In view of the goal of palliative treatment in this setting, it is reasonable to consider disease stabilization (i.e. NC for 24 weeks or longer) as a clinical outcome [30]. The overall success rate (CR + PR + NC for 24 weeks or longer) of 32% suggests that a meaningful percentage of patients in our study benefited from treatment with low-dose chemotherapy. The observation of a 19% response rate, using a regimen with CTX and MTX at a very low-dose level, indicates that cytotoxicity cannot possibly explain entirely the efficacy of this regimen. In fact, direct cytotoxicity of anticancer agents is expected to cause bone marrow suppression, hair loss and altered mucosal repair. Conversely, this regimen demonstrated no significant hematological side effects or hair loss. Only 21% of the patients presented a grade >1 leucopenia; 12%, grade >1 neutropenia; and 8% had some hair loss. Moreover, no significant correlation was detected between the tumor shrinkage and the most commonly used surrogate indicator of cytotoxicity, i.e. leucopenia. The absence of significant bone marrow suppression, mucositis or hair loss, usually observed with standard dose CTX (± MTX), leads to a hypothetical alternative target. One plausible explanation for cell-growth inhibition might relate to the antiangiogenic effects of CTX (and also doxorubicin but not 5-fluorouracil) as postulated by Folkman et al., based upon a neovascularization model in the mouse cornea [9]. Also, low-dose MTX inhibited endothelial cell proliferation in vitro, and inhibited neovascularization by endothelial cell growth factor in the rabbit cornea assay [10].

We assessed a possible correlation between angiogenic pathways and efficacy of the regimen by repeated determination of VEGF concentrations in the serum of patients during treatment. Table 4 illustrates the association between VEGF levels and response. Values were elevated in all patients before treatment and no significant difference in baseline values was detected between patients who subsequently responded to the treatment and patients that subsequently failed to respond.

Recently published results indicate that VEGF in the bloodstream is transported by blood cells, including leukocytes and platelets [31, 33], and a correlation between VEGF value and platelet number has been observed [33]. The blood cells of cancer patients contain greatly elevated amounts of this major angiogenic growth factor [32, 33]. Therefore changes in VEGF during chemotherapy might be related with chemotherapy-induced thrombocytopenia and a subsequent rebound increase in platelet numbers rather than the persistent decrease in tumor-derived VEGF [34]. Moreover the finding of lower VEGF in patients undergoing chemotherapy compared with those untreated may reflect effects that not only have an influence on platelet numbers but also on platelet volume [35]. Although a possible influence of platelet volume on VEGF values cannot be excluded in the present study, no significant change in the platelet numbers was observed and serum VEGF significantly decreased after 2 months of treatment. Conversely, in a subgroup of patients where we tested both serum and plasma concentrations of VEGF, we showed that although there is a good correlation between serum and plasmatic values, there was no evidence of a change in plasma VEGF from baseline to 2 months. The role of platelets and particularly of platelet-derived VEGF in tumor biology is obscure, but not negligible. Cancer patients frequently have elevated platelet counts and an increased platelet consumption compared with healthy individuals. Moreover, thrombocytosis is a negative prognostic factor in some cancers, and antitumor effects and improvements in terms of survival have been observed with anticoagulation therapy [36]. Other factors may influence serum VEGF concentrations other than tumor and platelets and therefore might have influenced the results observed. Studies have found variable correlations with hormones and have variably reported changes in the levels of VEGF concentration according to the phase of the menstrual cycle [37–39]. Finally, VEGF concentrations in peripheral blood mononuclear cells have been reported in cancer patients [40].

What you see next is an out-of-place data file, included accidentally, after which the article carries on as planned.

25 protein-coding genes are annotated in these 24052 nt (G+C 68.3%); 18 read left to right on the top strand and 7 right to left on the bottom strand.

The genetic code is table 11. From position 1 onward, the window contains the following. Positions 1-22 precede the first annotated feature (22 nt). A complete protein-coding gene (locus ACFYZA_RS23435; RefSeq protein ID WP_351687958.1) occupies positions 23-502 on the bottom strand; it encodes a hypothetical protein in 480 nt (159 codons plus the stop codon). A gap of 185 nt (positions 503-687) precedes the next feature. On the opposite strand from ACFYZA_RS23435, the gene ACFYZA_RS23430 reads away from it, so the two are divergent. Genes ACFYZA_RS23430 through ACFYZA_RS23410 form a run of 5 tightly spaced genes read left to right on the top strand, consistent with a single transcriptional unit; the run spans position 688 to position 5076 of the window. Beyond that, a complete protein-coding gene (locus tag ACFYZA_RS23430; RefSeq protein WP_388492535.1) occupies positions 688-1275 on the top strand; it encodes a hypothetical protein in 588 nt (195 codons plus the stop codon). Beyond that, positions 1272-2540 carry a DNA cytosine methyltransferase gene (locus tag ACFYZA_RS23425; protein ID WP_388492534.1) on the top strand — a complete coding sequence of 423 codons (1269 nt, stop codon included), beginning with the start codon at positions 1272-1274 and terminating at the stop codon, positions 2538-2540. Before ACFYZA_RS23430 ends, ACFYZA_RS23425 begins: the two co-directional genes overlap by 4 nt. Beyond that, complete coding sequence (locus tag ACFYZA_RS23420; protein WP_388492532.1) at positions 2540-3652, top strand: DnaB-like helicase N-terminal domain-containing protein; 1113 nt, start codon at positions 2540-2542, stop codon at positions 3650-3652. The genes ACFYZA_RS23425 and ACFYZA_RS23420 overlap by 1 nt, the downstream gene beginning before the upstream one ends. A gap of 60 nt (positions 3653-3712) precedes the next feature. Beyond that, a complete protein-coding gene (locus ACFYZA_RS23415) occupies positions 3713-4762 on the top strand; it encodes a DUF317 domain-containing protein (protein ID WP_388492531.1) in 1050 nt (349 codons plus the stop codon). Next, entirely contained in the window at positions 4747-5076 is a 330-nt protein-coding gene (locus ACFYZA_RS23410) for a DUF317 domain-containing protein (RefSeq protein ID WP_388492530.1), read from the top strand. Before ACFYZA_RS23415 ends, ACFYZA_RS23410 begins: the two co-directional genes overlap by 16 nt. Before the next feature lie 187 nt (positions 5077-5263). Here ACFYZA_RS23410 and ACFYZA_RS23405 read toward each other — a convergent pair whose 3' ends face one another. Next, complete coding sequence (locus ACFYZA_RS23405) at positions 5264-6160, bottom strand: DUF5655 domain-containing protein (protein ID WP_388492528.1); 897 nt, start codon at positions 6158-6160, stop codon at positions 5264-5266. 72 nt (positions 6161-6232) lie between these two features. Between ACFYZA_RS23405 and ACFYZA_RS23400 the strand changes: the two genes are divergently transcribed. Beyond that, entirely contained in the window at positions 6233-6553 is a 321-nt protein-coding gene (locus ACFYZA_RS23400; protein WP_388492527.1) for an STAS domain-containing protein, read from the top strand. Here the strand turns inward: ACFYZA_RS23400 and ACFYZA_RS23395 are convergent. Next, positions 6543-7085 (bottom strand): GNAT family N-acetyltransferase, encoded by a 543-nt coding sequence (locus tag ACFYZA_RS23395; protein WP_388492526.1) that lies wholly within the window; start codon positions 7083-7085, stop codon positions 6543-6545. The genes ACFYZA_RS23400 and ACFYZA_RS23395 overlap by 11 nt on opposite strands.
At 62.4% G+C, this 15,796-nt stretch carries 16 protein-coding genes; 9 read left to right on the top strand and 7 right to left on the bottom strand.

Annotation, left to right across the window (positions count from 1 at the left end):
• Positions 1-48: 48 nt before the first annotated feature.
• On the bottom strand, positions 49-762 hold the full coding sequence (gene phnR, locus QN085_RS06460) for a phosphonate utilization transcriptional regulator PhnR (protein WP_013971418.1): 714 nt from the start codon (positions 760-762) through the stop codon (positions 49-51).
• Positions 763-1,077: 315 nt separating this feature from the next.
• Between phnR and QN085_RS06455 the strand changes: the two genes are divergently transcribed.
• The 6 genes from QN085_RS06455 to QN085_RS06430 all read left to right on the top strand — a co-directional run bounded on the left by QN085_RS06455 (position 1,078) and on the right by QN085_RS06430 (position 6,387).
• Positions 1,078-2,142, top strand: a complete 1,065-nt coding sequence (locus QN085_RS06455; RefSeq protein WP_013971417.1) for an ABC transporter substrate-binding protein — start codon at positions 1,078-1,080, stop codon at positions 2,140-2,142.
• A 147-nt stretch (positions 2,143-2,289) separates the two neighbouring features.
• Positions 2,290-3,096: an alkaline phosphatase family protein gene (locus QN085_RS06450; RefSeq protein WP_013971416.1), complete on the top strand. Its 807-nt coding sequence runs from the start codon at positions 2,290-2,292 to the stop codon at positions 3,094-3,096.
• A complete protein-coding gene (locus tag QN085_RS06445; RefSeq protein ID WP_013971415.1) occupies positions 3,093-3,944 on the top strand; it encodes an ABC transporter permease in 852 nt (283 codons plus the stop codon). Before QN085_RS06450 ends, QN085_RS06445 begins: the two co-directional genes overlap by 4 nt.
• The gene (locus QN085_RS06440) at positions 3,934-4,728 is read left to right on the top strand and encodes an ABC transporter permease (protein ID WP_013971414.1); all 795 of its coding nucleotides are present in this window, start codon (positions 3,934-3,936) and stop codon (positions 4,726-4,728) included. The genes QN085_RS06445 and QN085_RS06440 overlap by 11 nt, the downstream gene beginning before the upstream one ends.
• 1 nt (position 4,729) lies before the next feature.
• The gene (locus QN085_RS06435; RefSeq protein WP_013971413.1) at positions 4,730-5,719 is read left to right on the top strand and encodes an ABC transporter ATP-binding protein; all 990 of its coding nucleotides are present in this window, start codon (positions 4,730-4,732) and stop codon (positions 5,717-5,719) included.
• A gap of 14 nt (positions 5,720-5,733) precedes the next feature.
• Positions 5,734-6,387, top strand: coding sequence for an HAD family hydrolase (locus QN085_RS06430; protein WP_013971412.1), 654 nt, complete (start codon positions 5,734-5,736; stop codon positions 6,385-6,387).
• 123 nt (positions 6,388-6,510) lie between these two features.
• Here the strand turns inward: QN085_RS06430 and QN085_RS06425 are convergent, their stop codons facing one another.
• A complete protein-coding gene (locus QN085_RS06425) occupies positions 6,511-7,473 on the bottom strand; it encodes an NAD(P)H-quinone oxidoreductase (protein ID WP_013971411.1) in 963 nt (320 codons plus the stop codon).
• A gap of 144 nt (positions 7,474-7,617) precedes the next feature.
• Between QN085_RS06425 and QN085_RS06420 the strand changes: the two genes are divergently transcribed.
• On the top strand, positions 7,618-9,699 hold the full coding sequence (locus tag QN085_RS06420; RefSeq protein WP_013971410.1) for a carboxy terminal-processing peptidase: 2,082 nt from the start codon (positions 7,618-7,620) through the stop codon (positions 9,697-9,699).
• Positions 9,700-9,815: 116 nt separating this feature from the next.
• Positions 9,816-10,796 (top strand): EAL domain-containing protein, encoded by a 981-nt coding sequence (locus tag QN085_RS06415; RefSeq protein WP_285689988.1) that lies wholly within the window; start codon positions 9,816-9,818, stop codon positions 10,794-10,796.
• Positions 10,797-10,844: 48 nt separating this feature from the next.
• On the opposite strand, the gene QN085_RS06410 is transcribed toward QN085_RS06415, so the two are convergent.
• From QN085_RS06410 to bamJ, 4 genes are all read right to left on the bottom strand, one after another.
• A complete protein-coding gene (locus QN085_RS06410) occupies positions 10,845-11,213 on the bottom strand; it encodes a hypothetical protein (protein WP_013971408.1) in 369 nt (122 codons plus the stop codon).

Important aspects such as the chronic use of CTX (and MTX) should be raised for the sake of discussion, especially because the response duration might last for several months. Cyclophosphamide, given together with MTX and fluorouracil has been reported to slightly increase the incidence of leukemia [41]. Dealing with leukemic risk while discussing treatment for advanced breast cancer might be futile. However, the possible use of this regimen in the adjuvant setting might require a careful estimation of such risk. Even a year of treatment, using a cumulative CTX dose of 18 g will produce only a small increase in the risk of leukemia [41]. This figure is lower than that observed with anthracyclines, which are commonly used in the adjuvant setting [42]. Also, changes of transitional epithelium [43] and immunosuppression [44, 45] are associated with prolonged use of CTX. While instructions for an abundant fluid intake evade the former, the latter side effect might require a pause in the admin-istration of the drug(s). We encountered neither of these.

A side issue, which is worth mentioning, relates to the personal and economical costs of this regimen. Increased attention to patients’ quality of life favors the use of an active oral treatment [46]. Advanced breast cancer responsive to chemotherapy might require a treatment duration of several months in responders [47]. Subjective toxicity and frequent visits to care providers represents a significant burden in terms of personal costs to the patient. Furthermore, the utility of a treatment regimen which has an economic cost of about US$10 per month is obvious.